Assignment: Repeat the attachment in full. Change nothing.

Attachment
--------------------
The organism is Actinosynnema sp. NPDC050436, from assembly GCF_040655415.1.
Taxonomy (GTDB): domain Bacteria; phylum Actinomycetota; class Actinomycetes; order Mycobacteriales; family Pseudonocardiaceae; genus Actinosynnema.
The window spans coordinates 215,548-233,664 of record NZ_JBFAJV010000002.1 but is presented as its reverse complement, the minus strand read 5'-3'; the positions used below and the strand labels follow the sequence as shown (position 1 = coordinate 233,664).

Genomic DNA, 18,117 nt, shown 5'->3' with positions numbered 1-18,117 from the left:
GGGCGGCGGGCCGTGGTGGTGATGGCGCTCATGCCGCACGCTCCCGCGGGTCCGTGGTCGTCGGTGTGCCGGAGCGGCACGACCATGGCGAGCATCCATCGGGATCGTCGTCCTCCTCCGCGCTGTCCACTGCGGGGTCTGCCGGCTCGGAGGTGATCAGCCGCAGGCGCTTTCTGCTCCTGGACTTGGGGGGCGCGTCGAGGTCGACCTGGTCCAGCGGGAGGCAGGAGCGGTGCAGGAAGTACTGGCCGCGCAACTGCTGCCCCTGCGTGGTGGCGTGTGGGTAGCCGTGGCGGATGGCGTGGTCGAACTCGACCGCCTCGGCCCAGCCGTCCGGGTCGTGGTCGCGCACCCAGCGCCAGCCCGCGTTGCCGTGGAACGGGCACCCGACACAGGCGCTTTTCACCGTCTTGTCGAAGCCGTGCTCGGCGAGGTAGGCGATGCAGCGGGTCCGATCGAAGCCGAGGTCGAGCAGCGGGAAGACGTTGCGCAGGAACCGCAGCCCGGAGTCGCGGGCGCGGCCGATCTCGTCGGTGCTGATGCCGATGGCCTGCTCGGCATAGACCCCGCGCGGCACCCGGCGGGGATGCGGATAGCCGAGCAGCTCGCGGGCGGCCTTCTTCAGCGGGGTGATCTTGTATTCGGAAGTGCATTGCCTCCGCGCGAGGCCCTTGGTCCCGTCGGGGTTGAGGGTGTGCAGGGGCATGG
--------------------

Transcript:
The organism is Actinosynnema sp. NPDC050436, from assembly GCF_040655415.1.
Taxonomy (GTDB): domain Bacteria; phylum Actinomycetota; class Actinomycetes; order Mycobacteriales; family Pseudonocardiaceae; genus Actinosynnema.
The window spans coordinates 215,548-233,664 of record NZ_JBFAJV010000002.1 but is presented as its reverse complement, the minus strand read 5'-3'; the positions used below and the strand labels follow the sequence as shown (position 1 = coordinate 233,664).

Genomic DNA, 18,117 nt, shown 5'->3' with positions numbered 1-18,117 from the left:
GGGCGGCGGGCCGTGGTGGTGATGGCGCTCATGCCGCACGCTCCCGCGGGTCCGTGGTCGTCGGTGTGCCGGAGCGGCACGACCATGGCGAGCATCCATCGGGATCGTCGTCCTCCTCCGCGCTGTCCACTGCGGGGTCTGCCGGCTCGGAGGTGATCAGCCGCAGGCGCTTTCTGCTCCTGGACTTGGGGGGCGCGTCGAGGTCGACCTGGTCCAGCGGGAGGCAGGAGCGGTGCAGGAAGTACTGGCCGCGCAACTGCTGCCCCTGCGTGGTGGCGTGTGGGTAGCCGTGGCGGATGGCGTGGTCGAACTCGACCGCCTCGGCCCAGCCGTCCGGGTCGTGGTCGCGCACCCAGCGCCAGCCCGCGTTGCCGTGGAACGGGCACCCGACACAGGCGCTTTTCACCGTCTTGTCGAAGCCGTGCTCGGCGAGGTAGGCGATGCAGCGGGTCCGATCGAAGCCGAGGTCGAGCAGCGGGAAGACGTTGCGCAGGAACCGCAGCCCGGAGTCGCGGGCGCGGCCGATCTCGTCGGTGCTGATGCCGATGGCCTGCTCGGCATAGACCCCGCGCGGCACCCGGCGGGGATGCGGATAGCCGAGCAGCTCGCGGGCGGCCTTCTTCAGCGGGGTGATCTTGTATTCGGAAGTGCATTGCCTCCGCGCGAGGCCCTTGGTCCCGTCGGGGTTGAGGGTGTGCAGGGGCATGG